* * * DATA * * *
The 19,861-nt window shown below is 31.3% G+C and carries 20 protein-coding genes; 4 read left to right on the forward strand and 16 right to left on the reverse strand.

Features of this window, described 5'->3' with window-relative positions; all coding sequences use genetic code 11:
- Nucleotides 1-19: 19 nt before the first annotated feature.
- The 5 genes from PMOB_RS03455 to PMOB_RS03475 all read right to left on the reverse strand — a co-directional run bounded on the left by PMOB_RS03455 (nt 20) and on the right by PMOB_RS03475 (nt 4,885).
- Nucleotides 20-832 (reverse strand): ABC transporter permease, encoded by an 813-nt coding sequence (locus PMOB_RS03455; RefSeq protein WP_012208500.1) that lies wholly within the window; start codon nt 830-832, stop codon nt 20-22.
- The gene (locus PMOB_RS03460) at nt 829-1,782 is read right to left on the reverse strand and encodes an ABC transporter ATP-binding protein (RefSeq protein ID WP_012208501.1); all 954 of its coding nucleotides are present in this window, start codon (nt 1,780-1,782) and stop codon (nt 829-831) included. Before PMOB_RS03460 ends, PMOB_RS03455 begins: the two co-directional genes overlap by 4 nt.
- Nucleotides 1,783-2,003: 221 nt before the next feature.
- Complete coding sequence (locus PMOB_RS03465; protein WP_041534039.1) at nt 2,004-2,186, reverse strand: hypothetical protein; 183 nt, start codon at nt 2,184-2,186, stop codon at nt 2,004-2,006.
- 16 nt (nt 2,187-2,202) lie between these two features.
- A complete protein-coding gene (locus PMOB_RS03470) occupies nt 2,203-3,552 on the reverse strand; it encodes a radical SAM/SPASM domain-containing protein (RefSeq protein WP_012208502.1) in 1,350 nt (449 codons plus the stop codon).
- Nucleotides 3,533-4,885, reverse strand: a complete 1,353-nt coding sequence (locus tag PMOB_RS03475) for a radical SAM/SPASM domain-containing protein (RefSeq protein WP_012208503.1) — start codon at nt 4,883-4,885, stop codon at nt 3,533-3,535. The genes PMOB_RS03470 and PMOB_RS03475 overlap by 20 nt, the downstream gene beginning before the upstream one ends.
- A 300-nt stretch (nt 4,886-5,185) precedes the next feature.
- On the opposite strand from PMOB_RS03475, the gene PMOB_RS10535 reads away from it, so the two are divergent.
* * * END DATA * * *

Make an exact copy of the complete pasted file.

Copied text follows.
The 19,861-nt window shown below is 31.3% G+C and carries 20 protein-coding genes; 4 read left to right on the forward strand and 16 right to left on the reverse strand.

Features of this window, described 5'->3' with window-relative positions; all coding sequences use genetic code 11:
- Nucleotides 1-19: 19 nt before the first annotated feature.
- The 5 genes from PMOB_RS03455 to PMOB_RS03475 all read right to left on the reverse strand — a co-directional run bounded on the left by PMOB_RS03455 (nt 20) and on the right by PMOB_RS03475 (nt 4,885).
- Nucleotides 20-832 (reverse strand): ABC transporter permease, encoded by an 813-nt coding sequence (locus PMOB_RS03455; RefSeq protein WP_012208500.1) that lies wholly within the window; start codon nt 830-832, stop codon nt 20-22.
- The gene (locus PMOB_RS03460) at nt 829-1,782 is read right to left on the reverse strand and encodes an ABC transporter ATP-binding protein (RefSeq protein ID WP_012208501.1); all 954 of its coding nucleotides are present in this window, start codon (nt 1,780-1,782) and stop codon (nt 829-831) included. Before PMOB_RS03460 ends, PMOB_RS03455 begins: the two co-directional genes overlap by 4 nt.
- Nucleotides 1,783-2,003: 221 nt before the next feature.
- Complete coding sequence (locus PMOB_RS03465; protein WP_041534039.1) at nt 2,004-2,186, reverse strand: hypothetical protein; 183 nt, start codon at nt 2,184-2,186, stop codon at nt 2,004-2,006.
- 16 nt (nt 2,187-2,202) lie between these two features.
- A complete protein-coding gene (locus PMOB_RS03470) occupies nt 2,203-3,552 on the reverse strand; it encodes a radical SAM/SPASM domain-containing protein (RefSeq protein WP_012208502.1) in 1,350 nt (449 codons plus the stop codon).
- Nucleotides 3,533-4,885, reverse strand: a complete 1,353-nt coding sequence (locus tag PMOB_RS03475) for a radical SAM/SPASM domain-containing protein (RefSeq protein WP_012208503.1) — start codon at nt 4,883-4,885, stop codon at nt 3,533-3,535. The genes PMOB_RS03470 and PMOB_RS03475 overlap by 20 nt, the downstream gene beginning before the upstream one ends.
- A 300-nt stretch (nt 4,886-5,185) precedes the next feature.
- On the opposite strand from PMOB_RS03475, the gene PMOB_RS10535 reads away from it, so the two are divergent.